Data sufficiency

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Data sufficiency

by Newaz111 » Fri May 22, 2015 11:06 pm
A certain dealership has a number of cars to be sold by its salespeople. How many cars are to be sold?
(1) If each of the salespeople sales 4 of the cars, 23 cars will remain unsold.
(2) If each of the salespeople sales 6 of the cars, 5 cars will remain unsold.

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by GMATGuruNY » Sat May 23, 2015 1:53 am
Newaz111 wrote:A certain dealership has a number of cars to be sold by its salespeople. How many cars are to be sold?

(1) If each of the salespeople sells 4 of the cars, 23 cars will remain unsold.
(2) If each of the salespeople sells 6 of the cars, 5 cars will remain unsold.
Let T = the total number of cars and n = the total number of salespeople.

Statement 1: If each of the salespeople sells 4 of the cars, 23 cars will remain unsold.
Here, the total number of cars sold by the n salespeople = 4n.
Since 23 cars remain unsold, we get:
T = 4n + 23.
If n=1, then T = (4*1) + 23 = 27.
If n=2, then T = (4*2) + 23 = 31.
Since T can be different values, INSUFFICIENT.

Statement 2: If each of the salespeople sells 6 of the cars, 5 cars will remain unsold.
Here, the total number of cars sold by the n salespeople = 6n.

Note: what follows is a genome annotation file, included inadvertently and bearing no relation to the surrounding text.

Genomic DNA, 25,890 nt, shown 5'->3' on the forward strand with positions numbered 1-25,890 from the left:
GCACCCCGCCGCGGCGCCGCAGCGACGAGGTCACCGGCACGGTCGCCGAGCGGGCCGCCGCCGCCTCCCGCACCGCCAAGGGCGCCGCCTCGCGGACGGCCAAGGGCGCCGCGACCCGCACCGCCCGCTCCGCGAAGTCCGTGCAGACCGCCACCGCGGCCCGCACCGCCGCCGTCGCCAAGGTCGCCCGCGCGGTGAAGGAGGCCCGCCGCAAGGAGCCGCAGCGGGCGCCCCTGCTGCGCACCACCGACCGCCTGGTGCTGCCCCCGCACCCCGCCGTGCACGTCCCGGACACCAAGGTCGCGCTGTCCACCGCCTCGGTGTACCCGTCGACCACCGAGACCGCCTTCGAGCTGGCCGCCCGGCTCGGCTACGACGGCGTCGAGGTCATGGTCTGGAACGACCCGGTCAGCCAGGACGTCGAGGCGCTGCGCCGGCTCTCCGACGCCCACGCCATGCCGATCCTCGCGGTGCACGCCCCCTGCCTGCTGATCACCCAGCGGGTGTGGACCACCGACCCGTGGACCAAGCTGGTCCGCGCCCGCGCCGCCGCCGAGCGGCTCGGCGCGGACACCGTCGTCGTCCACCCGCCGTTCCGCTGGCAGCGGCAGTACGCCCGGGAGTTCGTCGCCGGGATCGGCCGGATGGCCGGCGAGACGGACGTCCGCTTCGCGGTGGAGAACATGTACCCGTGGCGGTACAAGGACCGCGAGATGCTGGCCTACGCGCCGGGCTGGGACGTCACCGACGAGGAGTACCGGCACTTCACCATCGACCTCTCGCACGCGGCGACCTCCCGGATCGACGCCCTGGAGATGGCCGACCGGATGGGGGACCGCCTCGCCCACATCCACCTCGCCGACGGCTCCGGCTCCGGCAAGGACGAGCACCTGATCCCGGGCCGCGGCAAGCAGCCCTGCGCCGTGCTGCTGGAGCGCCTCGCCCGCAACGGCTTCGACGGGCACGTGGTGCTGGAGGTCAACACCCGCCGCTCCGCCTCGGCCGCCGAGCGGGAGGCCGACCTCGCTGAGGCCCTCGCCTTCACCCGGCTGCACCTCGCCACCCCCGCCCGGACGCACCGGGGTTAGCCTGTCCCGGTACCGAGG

Since 5 cars remain unsold, we get:
T = 6n + 5.
If n=1, then T = (6*1) + 5 = 11.
If n=2, then T = (6*2) + 5 = 17.
Since T can be different values, INSUFFICIENT.

Statements combined:
Since T = 4n + 23 and T = 6n + 5, we get:
4n + 23 = 6n + 5
18 = 2n
n = 9.
Thus, T = (4*9) + 23 = 59.
SUFFICIENT.

The correct answer is C.
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by [email protected] » Tue May 26, 2015 1:16 pm
GMATGuruNY has the right solution, but on test-day you don't need the right solution to a problem like this--you can do it even faster by recognizing the n variables, n equations principle.

In order to solve for a system of equations with n different variables, you need n unique equations. As the Guru points our, the question stem gives us two distinct variables, and each statement gives us only a single equation. That means that we cannot solve for our variables with either statement alone, but the two together must be sufficient--simple as that, no solving necessary!

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Re: Data sufficiency

by [email protected] » Wed Jun 16, 2021 4:05 am
Newaz111 wrote:
Fri May 22, 2015 11:06 pm
A certain dealership has a number of cars to be sold by its salespeople. How many cars are to be sold?
(1) If each of the salespeople sales 4 of the cars, 23 cars will remain unsold.
(2) If each of the salespeople sales 6 of the cars, 5 cars will remain unsold.
Solution:

Question Stem Analysis:

We need to determine the number of cars to be sold by the salespeople in a car dealership. We can let the number of cars to be sold be c and the number of salespeople be s. We need to determine the value of c.

Statement One Alone:

We see that c = 4s + 23. However, we have one equation and two variables, and we can’t determine the value of c. Statement one alone is not sufficient.

Statement Two Alone:

We see that c = 6s + 5. However, we have one equation and two variables, so we can’t determine the value of c. Statement two alone is not sufficient.

Statements One and Two Together:

With the two statements, we have two linear equations and two variables. Note that neither equation is dependent on the other, which means that one equation is not a linear multiple of the other., Thus, we can determine the value of c (and also s). Both statements together are sufficient.

Answer: C

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